Bundesautobahn 4 (translates from German as Federal Motorway 4, short form Autobahn 4, abbreviated as BAB 4 or A 4) is an autobahn that crosses Germany in a west–east direction. The western segment has a length of 156 km (97 mi), the part in the east is 429 km (267 mi) long. Works to continue the A 4 are in progress, but currently no plans exist to fill the gap completely.
|Length||616 km (383 mi)|
|States||North Rhine-Westphalia, Hesse, Saxony, Thuringia|
The A 4 starts north-west of Aachen, where the Dutch A76 enters Germany. Initially it is 2 lanes each way with no speed limit. From Kreuz Aachen to Düren and from Kerpen to Refrath (between Refrath and Köln-Merheim westbound the hard shoulder is the 3rd lane and only open at peak times) it has 3 lanes each way. Between Kreuz Köln-West and Kreuz Heumar it forms the southern part of the Cologne Beltway (Kölner Autobahnring). The whole rest of the section between Kreuz Aachen and Kreuz Köln-West has a variable speed limit. Between Merzenich and Elsdorf, there is a speed limit of 130 km/h, that has been imposed in 2017, due to an increase of accidents. Between Kreuz Köln-West and Kreuz Heumar the speed limit is 120 km/h. From Kreuz Köln-Ost to Refrath there is a maximum limit of 100 km/h. The westbound section between Köln-Merheim and Kreuz Köln-Ost is restricted to 80 km/h. The section between Refrath and the current terminus at Krombach has no speed limit. Only between Untereschbach and Refrath westbound there is a 100 km/h speed limit from 6 - 10 am on weekdays. It is mostly 2 lanes each way, but between Untereschbach and Wiehl there are several additional climbing lanes in both directions.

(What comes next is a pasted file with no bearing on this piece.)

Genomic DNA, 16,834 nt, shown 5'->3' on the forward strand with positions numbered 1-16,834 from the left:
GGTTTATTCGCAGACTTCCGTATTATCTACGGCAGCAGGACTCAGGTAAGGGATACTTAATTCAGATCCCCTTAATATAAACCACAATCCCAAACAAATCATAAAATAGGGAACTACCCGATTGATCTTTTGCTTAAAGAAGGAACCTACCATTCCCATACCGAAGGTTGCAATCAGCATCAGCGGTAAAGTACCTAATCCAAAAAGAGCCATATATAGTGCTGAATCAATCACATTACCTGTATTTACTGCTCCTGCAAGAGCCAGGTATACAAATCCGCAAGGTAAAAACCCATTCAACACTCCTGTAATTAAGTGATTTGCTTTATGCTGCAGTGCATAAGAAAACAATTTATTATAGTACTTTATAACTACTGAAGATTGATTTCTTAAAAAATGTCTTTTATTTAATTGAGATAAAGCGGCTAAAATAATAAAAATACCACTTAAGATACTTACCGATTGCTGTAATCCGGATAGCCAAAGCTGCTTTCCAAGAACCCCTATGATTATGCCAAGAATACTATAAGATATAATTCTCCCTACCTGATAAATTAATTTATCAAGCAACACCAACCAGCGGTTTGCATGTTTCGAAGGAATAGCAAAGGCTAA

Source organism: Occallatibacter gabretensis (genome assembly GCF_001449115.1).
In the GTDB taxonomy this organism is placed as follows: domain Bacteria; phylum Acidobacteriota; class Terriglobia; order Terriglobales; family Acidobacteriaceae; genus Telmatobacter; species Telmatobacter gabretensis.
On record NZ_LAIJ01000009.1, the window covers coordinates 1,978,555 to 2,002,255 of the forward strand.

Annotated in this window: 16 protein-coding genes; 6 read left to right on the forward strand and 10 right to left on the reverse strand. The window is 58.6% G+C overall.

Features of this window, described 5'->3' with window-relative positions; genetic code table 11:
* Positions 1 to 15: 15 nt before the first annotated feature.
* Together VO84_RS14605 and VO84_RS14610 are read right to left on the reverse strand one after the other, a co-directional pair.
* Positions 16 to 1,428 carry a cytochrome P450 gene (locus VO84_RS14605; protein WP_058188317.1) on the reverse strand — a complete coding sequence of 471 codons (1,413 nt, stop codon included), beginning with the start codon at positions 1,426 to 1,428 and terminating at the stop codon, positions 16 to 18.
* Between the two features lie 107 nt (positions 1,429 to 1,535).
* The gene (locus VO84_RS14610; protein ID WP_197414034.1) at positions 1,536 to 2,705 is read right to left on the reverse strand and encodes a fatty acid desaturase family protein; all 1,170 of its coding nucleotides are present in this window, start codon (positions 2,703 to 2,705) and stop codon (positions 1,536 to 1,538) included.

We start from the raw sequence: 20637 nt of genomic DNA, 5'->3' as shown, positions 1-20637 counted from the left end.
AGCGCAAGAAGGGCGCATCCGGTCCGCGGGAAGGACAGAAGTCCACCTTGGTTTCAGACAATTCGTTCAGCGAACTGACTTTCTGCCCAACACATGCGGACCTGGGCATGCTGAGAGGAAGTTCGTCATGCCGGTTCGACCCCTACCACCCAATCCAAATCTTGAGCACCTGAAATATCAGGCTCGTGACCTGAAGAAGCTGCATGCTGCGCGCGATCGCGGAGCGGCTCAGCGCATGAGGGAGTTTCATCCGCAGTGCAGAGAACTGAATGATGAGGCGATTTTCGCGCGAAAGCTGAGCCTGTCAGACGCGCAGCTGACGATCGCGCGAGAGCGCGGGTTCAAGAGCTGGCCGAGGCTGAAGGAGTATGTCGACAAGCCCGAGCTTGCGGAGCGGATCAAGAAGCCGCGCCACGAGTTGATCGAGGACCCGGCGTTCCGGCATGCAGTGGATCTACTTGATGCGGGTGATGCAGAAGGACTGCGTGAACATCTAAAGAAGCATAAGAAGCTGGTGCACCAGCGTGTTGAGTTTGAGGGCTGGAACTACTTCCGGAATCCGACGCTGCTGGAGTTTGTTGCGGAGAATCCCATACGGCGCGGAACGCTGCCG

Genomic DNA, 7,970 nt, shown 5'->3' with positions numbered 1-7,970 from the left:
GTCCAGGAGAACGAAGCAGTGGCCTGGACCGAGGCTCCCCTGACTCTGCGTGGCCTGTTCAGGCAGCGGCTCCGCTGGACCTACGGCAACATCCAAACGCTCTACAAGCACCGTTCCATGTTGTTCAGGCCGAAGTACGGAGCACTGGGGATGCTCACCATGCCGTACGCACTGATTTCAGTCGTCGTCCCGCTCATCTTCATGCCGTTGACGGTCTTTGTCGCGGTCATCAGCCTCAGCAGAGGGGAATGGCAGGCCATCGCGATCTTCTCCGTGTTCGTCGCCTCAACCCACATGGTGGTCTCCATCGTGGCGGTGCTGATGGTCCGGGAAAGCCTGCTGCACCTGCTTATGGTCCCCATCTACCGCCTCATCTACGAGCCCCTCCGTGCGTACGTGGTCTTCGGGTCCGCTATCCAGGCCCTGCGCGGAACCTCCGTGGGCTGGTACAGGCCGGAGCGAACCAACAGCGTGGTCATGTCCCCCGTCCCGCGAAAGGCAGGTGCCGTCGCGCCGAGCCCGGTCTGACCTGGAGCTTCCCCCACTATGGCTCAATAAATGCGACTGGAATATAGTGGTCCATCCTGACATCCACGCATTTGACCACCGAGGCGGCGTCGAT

The eastern part starts at the Kirchheim intersection (with the A 7) and goes through Eisenach, Gotha, Erfurt, Weimar, Jena, Gera, Chemnitz and Dresden to Görlitz, where it crosses the border to Poland and continues as A4 (Poland).
The westernmost 11 kilometers of the A 4 form the most easterly stretch of the European route E314: continuing east from the Aachen interchange (Kreuz Aachen), the A 4 is part of the European route E40. European routes don't have gaps and E40 follows A 45 and A 5, which is a suitable route past the gap of A 4.
The first sections of the A 4 were built in the years 1934 to 1937. Because it crossed the border between East and West Germany several times, those parts were closed and fell into decay during the time of German division. Repairs of those parts are scheduled to be completed in 2007. Reconstruction of last section in Thuringia between Eisenach and Gotha near the former Inner German Border began in 2007 and required building 25 km (16 mi) of new road. Vinci SA and Hochtief were the contracted to build the new road.
The "Wiehltalbrücke" is a bridge which carries the A 4 across the valley of the river Wiehl. The A 4 near Gummersbach, North Rhine-Westphalia was the site of the most expensive traffic accident in German history: On 26 August 2004, a BMW M3, whose driver did not hold a driving licence and was later found to be driving under the influence, collided with a tanker lorry, carrying 33,000 litres of gasoline. The lorry broke through a guardrail, fell off the Wiehltalbrücke and exploded, killing the driver. The subsequent fire caused severe structural damage to the bridge. The driver of the BMW was jailed for 22 months without parole in September 2005.
The bridge was closed for weeks until temporary repairs were completed. Permanent repairs began on 28 July 2006 and finished on 22 August 2006, using a unique method never before used in Germany. For the duration of the repairs, where among other things a 20 m × 31 m segment was replaced, the bridge was closed. The repairs cost € 7.2 million.
- "Tempolimit auf der A4 bei Düren" (in German). WDR. 15 September 2017. Retrieved 28 December 2017.
- "VINCI preferred bidder for a motorway concession in Germany". VINCI. 27 August 2007. Retrieved 10 April 2018.
Media related to Bundesautobahn 4 at Wikimedia Commons Geographic data related to Bundesautobahn 4 at OpenStreetMap
- Bundesautobahn 4 – detailed route plan (in German)